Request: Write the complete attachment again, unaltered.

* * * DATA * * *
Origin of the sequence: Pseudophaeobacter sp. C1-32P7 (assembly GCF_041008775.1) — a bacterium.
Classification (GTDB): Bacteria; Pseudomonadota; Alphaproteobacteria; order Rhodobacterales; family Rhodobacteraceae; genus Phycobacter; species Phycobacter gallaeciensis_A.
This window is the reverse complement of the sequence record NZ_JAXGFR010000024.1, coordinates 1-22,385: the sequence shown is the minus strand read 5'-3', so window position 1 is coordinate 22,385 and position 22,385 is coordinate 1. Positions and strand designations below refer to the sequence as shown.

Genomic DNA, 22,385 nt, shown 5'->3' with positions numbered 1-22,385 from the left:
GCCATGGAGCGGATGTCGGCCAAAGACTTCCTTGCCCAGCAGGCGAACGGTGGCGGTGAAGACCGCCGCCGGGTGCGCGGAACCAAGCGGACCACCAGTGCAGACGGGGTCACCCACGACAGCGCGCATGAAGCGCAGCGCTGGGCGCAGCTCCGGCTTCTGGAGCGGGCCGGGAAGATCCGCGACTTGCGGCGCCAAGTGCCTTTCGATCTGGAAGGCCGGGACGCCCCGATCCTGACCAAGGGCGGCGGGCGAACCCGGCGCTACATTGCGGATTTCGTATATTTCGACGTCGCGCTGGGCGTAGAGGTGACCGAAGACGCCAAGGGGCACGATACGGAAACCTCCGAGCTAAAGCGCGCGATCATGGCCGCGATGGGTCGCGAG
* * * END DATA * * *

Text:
Origin of the sequence: Pseudophaeobacter sp. C1-32P7 (assembly GCF_041008775.1) — a bacterium.
Classification (GTDB): Bacteria; Pseudomonadota; Alphaproteobacteria; order Rhodobacterales; family Rhodobacteraceae; genus Phycobacter; species Phycobacter gallaeciensis_A.
This window is the reverse complement of the sequence record NZ_JAXGFR010000024.1, coordinates 1-22,385: the sequence shown is the minus strand read 5'-3', so window position 1 is coordinate 22,385 and position 22,385 is coordinate 1. Positions and strand designations below refer to the sequence as shown.

Genomic DNA, 22,385 nt, shown 5'->3' with positions numbered 1-22,385 from the left:
GCCATGGAGCGGATGTCGGCCAAAGACTTCCTTGCCCAGCAGGCGAACGGTGGCGGTGAAGACCGCCGCCGGGTGCGCGGAACCAAGCGGACCACCAGTGCAGACGGGGTCACCCACGACAGCGCGCATGAAGCGCAGCGCTGGGCGCAGCTCCGGCTTCTGGAGCGGGCCGGGAAGATCCGCGACTTGCGGCGCCAAGTGCCTTTCGATCTGGAAGGCCGGGACGCCCCGATCCTGACCAAGGGCGGCGGGCGAACCCGGCGCTACATTGCGGATTTCGTATATTTCGACGTCGCGCTGGGCGTAGAGGTGACCGAAGACGCCAAGGGGCACGATACGGAAACCTCCGAGCTAAAGCGCGCGATCATGGCCGCGATGGGTCGCGAG